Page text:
We know that animals with larger brains, such as monkeys and other mammals, respond to what happens to them based on their "mental state" and previous emotions. It was thought that this was a characteristic only of the most complex animals, but a search by a group of Portuguese scientists, published in Scientific Report (here the article, in English), showed how the fish brain also functions in the same way.
The researchers subjected some bream (Sparus auratus) to positive stimuli, such as food, or negatives - such as immobilization. In this way they induced particular "mental states" (satisfaction or fear), together with other conditions, such as the predictability or otherwise of a stimulus, which modified their importance.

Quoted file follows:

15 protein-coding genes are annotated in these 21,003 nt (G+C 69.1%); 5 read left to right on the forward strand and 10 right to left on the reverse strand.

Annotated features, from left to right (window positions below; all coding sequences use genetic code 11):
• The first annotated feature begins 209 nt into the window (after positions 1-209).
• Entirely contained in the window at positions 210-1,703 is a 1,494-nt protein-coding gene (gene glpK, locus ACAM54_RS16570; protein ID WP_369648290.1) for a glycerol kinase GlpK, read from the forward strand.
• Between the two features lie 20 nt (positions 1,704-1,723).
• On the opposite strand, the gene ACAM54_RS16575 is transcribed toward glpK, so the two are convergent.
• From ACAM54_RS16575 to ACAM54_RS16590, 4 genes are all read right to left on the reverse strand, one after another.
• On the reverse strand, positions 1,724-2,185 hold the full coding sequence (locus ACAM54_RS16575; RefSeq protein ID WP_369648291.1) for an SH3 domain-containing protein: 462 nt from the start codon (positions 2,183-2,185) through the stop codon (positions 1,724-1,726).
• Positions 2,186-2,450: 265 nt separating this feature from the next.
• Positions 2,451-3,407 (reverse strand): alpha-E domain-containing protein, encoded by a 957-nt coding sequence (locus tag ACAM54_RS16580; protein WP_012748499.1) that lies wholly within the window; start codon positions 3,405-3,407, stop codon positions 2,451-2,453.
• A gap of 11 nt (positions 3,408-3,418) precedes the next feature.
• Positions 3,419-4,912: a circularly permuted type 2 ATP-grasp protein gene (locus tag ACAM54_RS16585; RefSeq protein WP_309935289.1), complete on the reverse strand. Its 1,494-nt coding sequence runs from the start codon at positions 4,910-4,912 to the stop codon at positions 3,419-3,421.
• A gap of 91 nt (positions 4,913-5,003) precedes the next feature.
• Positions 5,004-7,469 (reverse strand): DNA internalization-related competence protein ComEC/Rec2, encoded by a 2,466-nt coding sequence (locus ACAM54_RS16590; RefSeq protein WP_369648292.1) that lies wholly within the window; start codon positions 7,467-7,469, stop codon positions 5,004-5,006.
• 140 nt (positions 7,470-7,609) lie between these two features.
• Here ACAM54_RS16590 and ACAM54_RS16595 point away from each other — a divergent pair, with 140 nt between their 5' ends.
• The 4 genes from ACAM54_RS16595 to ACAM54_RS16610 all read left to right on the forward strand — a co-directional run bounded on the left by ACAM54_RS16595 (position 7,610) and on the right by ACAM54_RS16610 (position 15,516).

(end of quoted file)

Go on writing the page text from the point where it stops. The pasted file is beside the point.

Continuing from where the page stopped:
The physiological responses of animals to stimuli and conditions were then measured, in the form of a group of genes, the level of cortisol in the blood (the stress hormone) and behavior along with other fish.
Scientists have found that the combination of stimuli and the importance of the same for animals triggers different behavioral responses: escape or approach to the stimulus. The fact that the same stimulus presented in a predictable or unpredictable manner involves different responses, demonstrates that even animals such as fish respond according to their emotions, that is "how they feel" at that moment.
Ancient origin. This experiment also confirms experimentally other previous observations, which had suggested that the basic emotions (satisfaction, fear, tranquility, etc.) were also present in animals with a less complex brain than that of mammals. And that therefore it is an ancient evolutionary mechanism, also present in animals that have separated from mammals hundreds of millions of years ago.